Psycho-Oncology 06/2015; DOI:10.1002/pon.3871 · 2.44 Impact Factor
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    ABSTRACT: Germline BRCA gene mutations are reportedly associated with hereditary breast and ovarian cancers. Identification of BRCA mutations greatly improves the preventive strategies and management of breast cancer. Sanger sequencing has been the gold standard in identifying these mutations. However, 4-28% of inherited BRCA mutations may be due to large genomic rearrangements (LGRs), which could be missed by using Sanger sequencing alone. Our aim is to evaluate the pick-up rate of LGRs in our cohort. A total of 1,236 clinically high-risk patients with breast and/or ovarian cancers were recruited through The Hong Kong Hereditary Breast Cancer Family Registry from 2007 to 2014. Full gene sequencing (either Sanger or next generation sequencing) and multiplex ligation-dependent probe amplification (MLPA) were performed. We identified 120 deleterious BRCA mutations: 57 (4.61%) were in BRCA1 and 63 (5.10%) were in BRCA2. LGRs accounted for 6.67% (8 of 120) of all BRCA mutations, whereas 8.77 % (5 of 57) were BRCA1 mutations and 4.76% (3 of 63) were BRCA2 mutations. Through this integrated approach, both small nucleotide variations and LGRs could be detected. We suggest that MLPA should be incorporated into the standard practice for genetic testing to avoid false-negative results, which would greatly affect the management of these high-risk families. Copyright © 2015 Elsevier Inc. All rights reserved.
    Cancer Genetics 06/2015; 208(9). DOI:10.1016/j.cancergen.2015.05.031 · 2.98 Impact Factor

  • Cancer Research 05/2015; 75(9 Supplement):P3-07-32-P3-07-32. DOI:10.1158/1538-7445.SABCS14-P3-07-32 · 9.33 Impact Factor

  • Cancer Research 05/2015; 75(9 Supplement):P2-07-07-P2-07-07. DOI:10.1158/1538-7445.SABCS14-P2-07-07 · 9.33 Impact Factor
  • V Y Shin · J M Siu · I Cheuk · E K O Ng · A Kwong ·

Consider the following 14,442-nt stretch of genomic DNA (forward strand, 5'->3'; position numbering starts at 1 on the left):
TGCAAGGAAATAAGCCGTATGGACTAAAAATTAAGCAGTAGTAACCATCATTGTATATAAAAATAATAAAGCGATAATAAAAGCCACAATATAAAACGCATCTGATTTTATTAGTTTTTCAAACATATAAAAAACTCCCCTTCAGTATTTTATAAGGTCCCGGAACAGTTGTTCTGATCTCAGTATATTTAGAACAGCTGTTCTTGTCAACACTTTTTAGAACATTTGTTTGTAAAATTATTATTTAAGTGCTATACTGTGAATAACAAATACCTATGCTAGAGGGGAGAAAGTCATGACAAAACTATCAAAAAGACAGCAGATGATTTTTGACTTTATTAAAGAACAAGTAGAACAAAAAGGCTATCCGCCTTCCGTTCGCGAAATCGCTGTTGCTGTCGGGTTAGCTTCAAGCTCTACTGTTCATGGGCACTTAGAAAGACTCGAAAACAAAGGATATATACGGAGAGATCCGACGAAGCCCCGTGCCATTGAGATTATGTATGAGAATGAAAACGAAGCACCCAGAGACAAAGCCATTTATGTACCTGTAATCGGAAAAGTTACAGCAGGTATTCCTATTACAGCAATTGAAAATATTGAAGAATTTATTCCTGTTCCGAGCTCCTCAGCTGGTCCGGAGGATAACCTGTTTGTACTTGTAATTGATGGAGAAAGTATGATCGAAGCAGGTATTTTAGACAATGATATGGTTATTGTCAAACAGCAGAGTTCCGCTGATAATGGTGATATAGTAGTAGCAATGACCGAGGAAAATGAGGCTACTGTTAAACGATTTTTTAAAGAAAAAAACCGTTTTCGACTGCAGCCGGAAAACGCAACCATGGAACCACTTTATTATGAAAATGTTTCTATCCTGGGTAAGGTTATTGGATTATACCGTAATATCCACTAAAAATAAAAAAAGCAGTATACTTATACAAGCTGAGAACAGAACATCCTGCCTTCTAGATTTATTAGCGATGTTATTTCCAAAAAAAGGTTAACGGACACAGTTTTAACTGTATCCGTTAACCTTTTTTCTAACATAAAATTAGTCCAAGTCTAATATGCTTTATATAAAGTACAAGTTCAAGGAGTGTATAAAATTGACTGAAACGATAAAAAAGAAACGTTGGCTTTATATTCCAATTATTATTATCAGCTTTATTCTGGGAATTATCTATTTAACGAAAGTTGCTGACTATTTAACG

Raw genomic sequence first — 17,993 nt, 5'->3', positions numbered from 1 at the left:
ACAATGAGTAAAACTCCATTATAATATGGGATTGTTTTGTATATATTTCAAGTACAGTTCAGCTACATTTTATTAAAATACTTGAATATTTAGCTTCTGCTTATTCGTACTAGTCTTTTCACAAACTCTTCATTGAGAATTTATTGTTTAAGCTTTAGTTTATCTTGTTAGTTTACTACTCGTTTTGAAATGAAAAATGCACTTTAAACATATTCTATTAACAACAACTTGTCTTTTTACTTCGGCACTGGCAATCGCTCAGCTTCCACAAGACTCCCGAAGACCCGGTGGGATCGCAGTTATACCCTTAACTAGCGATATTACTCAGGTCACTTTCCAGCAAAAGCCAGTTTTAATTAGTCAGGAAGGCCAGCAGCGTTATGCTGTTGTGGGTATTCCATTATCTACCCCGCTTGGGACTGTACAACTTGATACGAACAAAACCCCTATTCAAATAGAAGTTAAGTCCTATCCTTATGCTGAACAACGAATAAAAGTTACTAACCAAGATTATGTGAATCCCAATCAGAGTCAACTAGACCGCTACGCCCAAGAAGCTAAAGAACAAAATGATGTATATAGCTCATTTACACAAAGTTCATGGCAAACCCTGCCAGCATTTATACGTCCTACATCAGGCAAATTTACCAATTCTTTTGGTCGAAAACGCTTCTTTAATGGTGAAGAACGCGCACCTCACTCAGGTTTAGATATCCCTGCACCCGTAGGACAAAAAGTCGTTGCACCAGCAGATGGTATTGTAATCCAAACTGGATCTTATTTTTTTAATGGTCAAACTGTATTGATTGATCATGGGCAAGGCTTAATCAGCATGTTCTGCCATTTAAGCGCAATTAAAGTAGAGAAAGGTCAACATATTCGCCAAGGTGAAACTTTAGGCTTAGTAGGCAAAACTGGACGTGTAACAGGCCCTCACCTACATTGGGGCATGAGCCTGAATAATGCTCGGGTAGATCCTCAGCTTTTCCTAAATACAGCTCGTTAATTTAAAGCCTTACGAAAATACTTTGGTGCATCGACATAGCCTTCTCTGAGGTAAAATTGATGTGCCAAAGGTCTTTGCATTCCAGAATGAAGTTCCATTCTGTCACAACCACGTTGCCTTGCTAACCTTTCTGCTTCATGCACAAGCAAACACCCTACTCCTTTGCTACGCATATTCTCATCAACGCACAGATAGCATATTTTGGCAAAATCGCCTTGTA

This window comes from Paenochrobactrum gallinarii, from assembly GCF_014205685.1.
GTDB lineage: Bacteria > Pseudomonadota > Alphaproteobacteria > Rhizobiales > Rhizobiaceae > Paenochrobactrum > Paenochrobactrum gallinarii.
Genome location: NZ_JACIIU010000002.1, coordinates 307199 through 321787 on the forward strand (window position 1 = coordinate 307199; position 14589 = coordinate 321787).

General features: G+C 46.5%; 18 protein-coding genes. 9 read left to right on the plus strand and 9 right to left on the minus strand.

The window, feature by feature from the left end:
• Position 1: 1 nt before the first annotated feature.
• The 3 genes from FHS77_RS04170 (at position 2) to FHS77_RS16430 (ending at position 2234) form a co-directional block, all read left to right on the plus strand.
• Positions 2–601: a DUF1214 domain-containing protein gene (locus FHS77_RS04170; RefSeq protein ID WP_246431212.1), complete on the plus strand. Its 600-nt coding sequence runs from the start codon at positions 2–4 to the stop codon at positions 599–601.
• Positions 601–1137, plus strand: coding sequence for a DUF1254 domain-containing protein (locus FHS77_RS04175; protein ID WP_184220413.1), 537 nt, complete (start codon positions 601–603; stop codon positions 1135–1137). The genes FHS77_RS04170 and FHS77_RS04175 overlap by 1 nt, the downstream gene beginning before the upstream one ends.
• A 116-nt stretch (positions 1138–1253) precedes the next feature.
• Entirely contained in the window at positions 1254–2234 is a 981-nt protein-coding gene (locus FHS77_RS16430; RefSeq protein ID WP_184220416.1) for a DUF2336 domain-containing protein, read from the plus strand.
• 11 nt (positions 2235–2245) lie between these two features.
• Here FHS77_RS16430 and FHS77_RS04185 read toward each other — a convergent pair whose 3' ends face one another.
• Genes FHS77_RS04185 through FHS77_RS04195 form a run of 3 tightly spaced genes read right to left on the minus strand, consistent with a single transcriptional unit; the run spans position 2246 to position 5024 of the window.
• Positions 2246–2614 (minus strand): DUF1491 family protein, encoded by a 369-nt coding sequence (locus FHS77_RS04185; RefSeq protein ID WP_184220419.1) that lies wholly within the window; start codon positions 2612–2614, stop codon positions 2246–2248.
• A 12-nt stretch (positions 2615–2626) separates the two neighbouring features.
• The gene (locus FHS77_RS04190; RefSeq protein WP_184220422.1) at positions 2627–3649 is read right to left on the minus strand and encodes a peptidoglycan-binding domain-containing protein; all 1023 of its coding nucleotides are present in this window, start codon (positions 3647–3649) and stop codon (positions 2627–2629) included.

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    ABSTRACT: Triple-negative breast cancer (TNBC) accounts for 15-20% of all breast cancer in women globally. This subtype often has early and high recurrence rates resulting in poor survival, partially due to lack of targeted therapies. Therefore, there is an urgent need to identify TNBC-specific biomarkers for early diagnosis and treatment monitoring, and to develop more effective targeted therapy. By using miRCURY LNA array platform, we compared the differential miRNA expressions in plasma of patient with TNBC (n=5) and non-TNBC (n=5), as well as healthy controls (n=5). Potential miRNAs were then validated in a large cohort of patients by real-time PCR. Ten putative miRNAs from the microarray data that differentially expressed between non-TNBC and healthy controls were identified. In the screening phase (n=90), we selected five miRNAs (miR-92a-3p, miR-342-3p, miR-16, miR-21 and miR-199a-5p) that could discriminate TNBC from non-TNBC for further validation. Results showed that miR-16, miR-21 and miR-199a-5p were underexpressed in TNBC when compared with non-TNBC, and were further validated in a large cohort (n=252). In addition, post-operative plasma levels of miR-16, miR-21 and miR-199a-5p were significantly restored when compared with pre-operative plasma of TNBC. Plasma miR-199a-5p expression in TNBC had significant difference when compared with non-TNBC and healthy controls, the receiver-operator characteristics curve analysis revealed the highest area under curve (AUC=0.8838) among all. The expression levels were associated with TNM stage and tumour subtypes. Our data suggest that miR-199a-5p could be a TNBC-specific marker with diagnostic value and provide insights into targeted therapy in the treatment of TNBC.British Journal of Cancer advance online publication, 23 April 2015; doi:10.1038/bjc.2015.143 www.bjcancer.com.
    British Journal of Cancer 04/2015; 112(11). DOI:10.1038/bjc.2015.143 · 4.84 Impact Factor